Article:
Toyota’s in house development

“SATOSHI OGISO was 32 in 1993 when he took on the task of building what Toyota, his employer, vaguely thought of as the car of the future. The deadline was the start of the 21st century. In America at that time car designers were sketching gas-guzzlers or sport-utility vehicles. But Mr Ogiso’s team, mostly in their early 30s, wanted to create something that would “do the Earth good”, as he puts it. Within two years they had come up with Toyota’s hybrid technology, in which a battery powers the car for short distances and a petrol engine kicks in at higher speeds, recharging the battery. Within four years they had their first Prius on the road.

Now there are 2m of them and Toyota has a prototype plug-in version that can be charged at home, like other electric vehicles, but has a petrol engine for long distances. In Toyota’s more distant vision, the home (built, of course, by Toyota’s housing division) will be solar-powered, which will cut emissions even further. And at night, when demand is low, the home may even be plugged into the hybrid car, which will have recharged its battery from the engine.

This is the kind of thing you would expect from Japanese manufacturing, with its focus on craftsmanship, or monozukuri. Mr Ogiso’s project exemplifies some of the strongest traits: teamwork, in-house development and a desire to earn glory for the company. What was different was the engineers’ ages. All young, they were given the freedom to follow their instincts, with no middle managers to second-guess them. “The senior engineers could not understand the hybrid engineering,” chuckles Mr Ogiso.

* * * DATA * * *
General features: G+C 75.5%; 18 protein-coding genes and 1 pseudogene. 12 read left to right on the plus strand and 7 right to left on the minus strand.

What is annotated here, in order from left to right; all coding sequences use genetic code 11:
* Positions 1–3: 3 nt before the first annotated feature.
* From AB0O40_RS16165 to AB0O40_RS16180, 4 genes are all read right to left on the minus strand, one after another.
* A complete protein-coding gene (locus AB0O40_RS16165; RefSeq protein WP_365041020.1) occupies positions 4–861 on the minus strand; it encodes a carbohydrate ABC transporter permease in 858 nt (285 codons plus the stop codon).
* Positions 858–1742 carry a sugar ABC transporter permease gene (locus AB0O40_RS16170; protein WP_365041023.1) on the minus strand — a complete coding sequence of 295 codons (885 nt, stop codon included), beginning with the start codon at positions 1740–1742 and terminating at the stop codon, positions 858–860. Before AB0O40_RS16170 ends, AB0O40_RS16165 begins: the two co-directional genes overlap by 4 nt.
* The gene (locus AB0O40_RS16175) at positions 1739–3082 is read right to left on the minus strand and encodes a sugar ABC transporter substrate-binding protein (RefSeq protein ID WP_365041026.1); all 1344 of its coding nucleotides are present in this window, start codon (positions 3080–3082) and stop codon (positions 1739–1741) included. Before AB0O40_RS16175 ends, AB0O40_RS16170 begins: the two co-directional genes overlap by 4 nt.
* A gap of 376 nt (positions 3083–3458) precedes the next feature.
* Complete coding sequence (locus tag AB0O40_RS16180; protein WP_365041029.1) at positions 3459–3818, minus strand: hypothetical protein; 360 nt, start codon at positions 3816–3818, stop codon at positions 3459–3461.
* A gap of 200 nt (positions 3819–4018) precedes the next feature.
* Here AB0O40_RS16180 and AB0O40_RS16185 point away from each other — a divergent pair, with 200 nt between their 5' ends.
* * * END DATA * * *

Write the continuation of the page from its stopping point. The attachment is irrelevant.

The tradition of in-house innovation runs deep in Japan, and some of the resulting products may help the country to adapt to an ageing society. Bill Hall at Synovate, a market-research company, reels off a list of new products that are already available, or will be soon: the Toto intelligent toilet that can detect the level of sugar in urine; Panasonic’s robotic bed that turns into a wheelchair; Toyota’s battery-powered individual three-wheeler, with built-in sensors to avoid collisions.”

The Economist Nov 18th 2010 | from PRINT EDITION Pp.10; Read full article here


Tags: ,

Good to Great (or why Good is the enemy of Great)

…“Here, then is an overview of the framework of concepts and a preview of what’s to come in the rest of the book…”

“Level 5 Leadership. We were surprised, shocked really, to discover the type of leadership required for turning a good company into a great one. Compared to high-profile leaders with big personalities who make headlines and become celebrities, the good-to-great leaders seem to have come from Mars. Self-effacing, quiet, reserved, even shy—these leaders are a paradoxical blend of personal humility and professional will. They are more like Lincoln and Socrates than Patton or Caesar.”

“First Who … Then What. We expected that good-to-great leaders would begin by setting a new vision and strategy. We found instead that they first got the right people on the bus, the wrong people off the bus, and the right people on the right seats—and then they figured out where to drive it. The old adage “People are your most important asset” turns out to be wrong. People are not your most important asset. The right people are.”